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Changing Force and Motion

Isaac Newton (a 17th century scientist) explained three laws that we still use in science today. These three laws explain why objects move (or don't move) as they do. In the years that followed, these three laws have become known as Newton's three laws of motion. These three laws are important principals that engineers use to design objects and machines. In addition, the principles of these laws help in determining how to change forces or motion.

Perhaps the most important concept to understand is Newton's first law of motion. This law becomes very important in the engineering of many products. As you continue on this page, try to determine how Newton's first law of motion applies in your life.

Newton's first law of motion is often stated as:

An object at rest tends to stay at rest and an object in motion tends to stay in motion with the same speed and in the same direction unless acted upon by an unbalanced force. If the forces acting on an object are balanced, you can describe the motion (or lack of motion) of an object as follows:

You can demonstrate Newton's law by doing the following activity!


  • Plastic bucket
  • Water
  • Several friends
  • Outdoor location
Safety concerns: Be sure to keep all chemical safety rules. As with all science lab activities, the most important safety rule is to follow all teacher directions.


  1. Fill the bucket to the top with water.
  2. Get with your friends to make relay group outdoors.
    • Begin your relay halfway between home plate and first base.
    • The first runner takes the bucket and starts running as quickly as possible to first base.
    • At the base turn as sharply as possible and run to the second person waiting halfway to second base.
    • Continue with each runner in turn waiting halfway to the next base.
  3. If you are the last person in the relay, stop as quickly as you can when you get back to the starting point


  1. At which locations in your relay did the water have a tendency to spill?
  2. At which points did you notice that the water did not seem to try to spill out?
Newton's first law of motion can explain the behavior of the water during the relay race. The water spills whenever the state of motion of the container changes. The water resists this change in its own state of motion and tends to "keep on doing what it is doing." If the container is moved from rest to a high speed at the starting line, the water remains at rest and spills onto the table. When the container stops near the finish line, the water keeps moving and spills over the container's leading edge. If the container is forced to move in a different direction to make it around a curve, the water keeps moving in the original direction and spills over its edge.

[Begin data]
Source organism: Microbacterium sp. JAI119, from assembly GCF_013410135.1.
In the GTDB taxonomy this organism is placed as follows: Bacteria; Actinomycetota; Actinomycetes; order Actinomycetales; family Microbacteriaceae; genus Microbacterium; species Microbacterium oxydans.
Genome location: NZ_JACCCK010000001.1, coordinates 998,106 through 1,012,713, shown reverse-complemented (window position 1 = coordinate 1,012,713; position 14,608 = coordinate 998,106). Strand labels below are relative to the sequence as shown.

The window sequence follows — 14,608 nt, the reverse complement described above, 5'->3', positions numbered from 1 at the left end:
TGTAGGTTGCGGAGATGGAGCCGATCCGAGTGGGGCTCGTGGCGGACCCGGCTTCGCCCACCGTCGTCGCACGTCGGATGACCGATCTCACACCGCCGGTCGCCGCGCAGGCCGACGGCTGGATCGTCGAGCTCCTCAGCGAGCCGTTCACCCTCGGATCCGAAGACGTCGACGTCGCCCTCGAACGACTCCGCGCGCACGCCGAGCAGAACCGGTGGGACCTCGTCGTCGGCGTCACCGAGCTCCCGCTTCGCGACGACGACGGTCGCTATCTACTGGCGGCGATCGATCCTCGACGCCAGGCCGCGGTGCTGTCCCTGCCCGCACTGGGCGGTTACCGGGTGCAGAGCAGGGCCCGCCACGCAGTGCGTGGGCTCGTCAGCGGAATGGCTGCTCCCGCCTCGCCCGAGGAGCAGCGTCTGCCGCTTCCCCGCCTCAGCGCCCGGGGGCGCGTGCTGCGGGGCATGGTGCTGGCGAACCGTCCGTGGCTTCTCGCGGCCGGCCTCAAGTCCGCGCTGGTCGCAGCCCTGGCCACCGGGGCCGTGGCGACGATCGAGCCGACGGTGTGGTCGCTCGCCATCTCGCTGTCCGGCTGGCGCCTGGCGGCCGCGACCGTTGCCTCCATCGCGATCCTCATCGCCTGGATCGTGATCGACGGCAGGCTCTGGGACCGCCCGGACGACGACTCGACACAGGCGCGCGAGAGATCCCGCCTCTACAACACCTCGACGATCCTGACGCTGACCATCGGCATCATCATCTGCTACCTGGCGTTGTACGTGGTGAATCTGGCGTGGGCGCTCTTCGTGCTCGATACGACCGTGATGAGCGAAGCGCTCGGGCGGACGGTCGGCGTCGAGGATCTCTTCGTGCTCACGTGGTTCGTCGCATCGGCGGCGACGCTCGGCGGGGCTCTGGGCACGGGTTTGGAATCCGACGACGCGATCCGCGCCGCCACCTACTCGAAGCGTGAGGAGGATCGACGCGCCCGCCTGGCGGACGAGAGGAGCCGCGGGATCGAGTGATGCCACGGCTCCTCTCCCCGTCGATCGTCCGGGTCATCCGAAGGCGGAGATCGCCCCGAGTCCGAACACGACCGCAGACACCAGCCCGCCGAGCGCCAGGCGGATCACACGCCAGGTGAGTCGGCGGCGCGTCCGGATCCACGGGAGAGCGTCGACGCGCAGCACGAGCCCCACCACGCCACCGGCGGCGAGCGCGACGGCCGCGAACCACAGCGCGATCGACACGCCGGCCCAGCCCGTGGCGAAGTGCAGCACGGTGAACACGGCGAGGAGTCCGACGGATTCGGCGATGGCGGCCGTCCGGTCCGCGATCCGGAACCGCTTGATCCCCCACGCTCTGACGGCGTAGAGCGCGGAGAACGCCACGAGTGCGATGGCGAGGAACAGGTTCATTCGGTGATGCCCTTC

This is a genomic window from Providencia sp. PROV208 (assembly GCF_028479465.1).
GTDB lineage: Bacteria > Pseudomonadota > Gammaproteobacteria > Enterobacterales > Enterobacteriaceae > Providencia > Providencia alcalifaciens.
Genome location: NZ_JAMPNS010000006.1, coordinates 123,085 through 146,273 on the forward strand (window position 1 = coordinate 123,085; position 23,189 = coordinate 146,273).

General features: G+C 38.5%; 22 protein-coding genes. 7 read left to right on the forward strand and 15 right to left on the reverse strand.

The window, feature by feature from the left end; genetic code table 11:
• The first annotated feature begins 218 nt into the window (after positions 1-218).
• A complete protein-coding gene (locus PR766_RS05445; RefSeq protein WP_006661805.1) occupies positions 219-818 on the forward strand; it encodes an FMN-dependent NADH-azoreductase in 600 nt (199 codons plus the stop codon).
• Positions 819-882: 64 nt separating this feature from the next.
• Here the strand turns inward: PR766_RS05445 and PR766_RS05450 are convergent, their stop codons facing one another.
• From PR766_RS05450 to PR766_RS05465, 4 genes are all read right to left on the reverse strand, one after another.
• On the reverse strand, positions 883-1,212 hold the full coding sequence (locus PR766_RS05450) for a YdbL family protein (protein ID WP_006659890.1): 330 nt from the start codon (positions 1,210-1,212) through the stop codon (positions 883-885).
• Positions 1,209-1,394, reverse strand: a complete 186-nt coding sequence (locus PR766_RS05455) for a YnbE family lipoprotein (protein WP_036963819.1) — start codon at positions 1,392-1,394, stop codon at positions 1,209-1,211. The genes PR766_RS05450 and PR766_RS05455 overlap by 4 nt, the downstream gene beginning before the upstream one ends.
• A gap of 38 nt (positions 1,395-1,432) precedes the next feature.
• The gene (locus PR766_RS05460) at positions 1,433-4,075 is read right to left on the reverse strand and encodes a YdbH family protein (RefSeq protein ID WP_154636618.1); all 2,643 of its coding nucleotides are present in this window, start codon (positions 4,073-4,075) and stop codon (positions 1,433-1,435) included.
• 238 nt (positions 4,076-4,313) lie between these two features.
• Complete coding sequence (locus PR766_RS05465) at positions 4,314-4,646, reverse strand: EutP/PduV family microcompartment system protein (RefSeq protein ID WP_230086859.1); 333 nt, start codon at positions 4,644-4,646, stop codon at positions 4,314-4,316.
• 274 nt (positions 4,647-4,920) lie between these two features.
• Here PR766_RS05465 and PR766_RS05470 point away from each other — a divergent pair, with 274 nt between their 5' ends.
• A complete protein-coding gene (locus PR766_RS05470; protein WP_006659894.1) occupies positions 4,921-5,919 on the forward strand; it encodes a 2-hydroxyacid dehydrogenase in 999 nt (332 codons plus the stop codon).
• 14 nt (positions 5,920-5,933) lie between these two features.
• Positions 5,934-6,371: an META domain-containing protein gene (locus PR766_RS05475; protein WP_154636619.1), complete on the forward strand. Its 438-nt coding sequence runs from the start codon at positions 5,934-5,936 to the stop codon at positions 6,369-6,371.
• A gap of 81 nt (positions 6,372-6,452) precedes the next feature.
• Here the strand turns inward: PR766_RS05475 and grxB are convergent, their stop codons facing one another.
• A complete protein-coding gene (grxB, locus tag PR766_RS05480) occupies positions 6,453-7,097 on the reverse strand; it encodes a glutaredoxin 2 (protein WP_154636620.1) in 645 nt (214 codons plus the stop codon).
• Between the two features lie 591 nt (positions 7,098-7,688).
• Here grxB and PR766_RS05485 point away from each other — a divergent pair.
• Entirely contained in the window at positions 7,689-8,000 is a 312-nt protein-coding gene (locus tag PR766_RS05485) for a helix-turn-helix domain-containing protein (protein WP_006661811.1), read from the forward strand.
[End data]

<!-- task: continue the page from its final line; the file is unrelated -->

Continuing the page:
Balanced vs. Unbalanced Forces

When you study Newton's first law, you'll run into the phrase, "balanced and unbalanced forces" quite often. If forces are balanced, what does that really mean? To understand better, look at an object on a table. What are the forces acting on it? There is gravity pulling the object down and the table is pushing the object up. The object is not moving anywhere - its state of motion remains the same because the forces equal each other but point in opposite directions. If you could suddenly pull the table out from under the object, there would be no force to balance the force of gravity (forces become unbalanced) and the object would fall (move in the direction of the force of gravity).



  1. If the forces acting on an object are balanced, must the object remain stationary? Explain your answer.
  2. How can unbalanced forces acting on a car change the car's motion when the steering wheel is turned?

Review Science safetey rules here.

Get the plug-ins: Get Adobe Acrobat Reader , and Get Quicktime Player. (The QuickTime plug-in is needed to play sounds and movies correctly.)

Want to share photos of you or your friends doing this activity? Send it in an e-mail with the following information:

  1. The title of the activity
  2. The URL (Internet address)
  3. Your name.

Remember that no pictures can be used that show student faces or student names on it. 

Teachers should view the Teacher Site Map to relate Sci-ber text and the USOE 8th grade science core.

Updated October 24, 2008 by: Glen Westbroek

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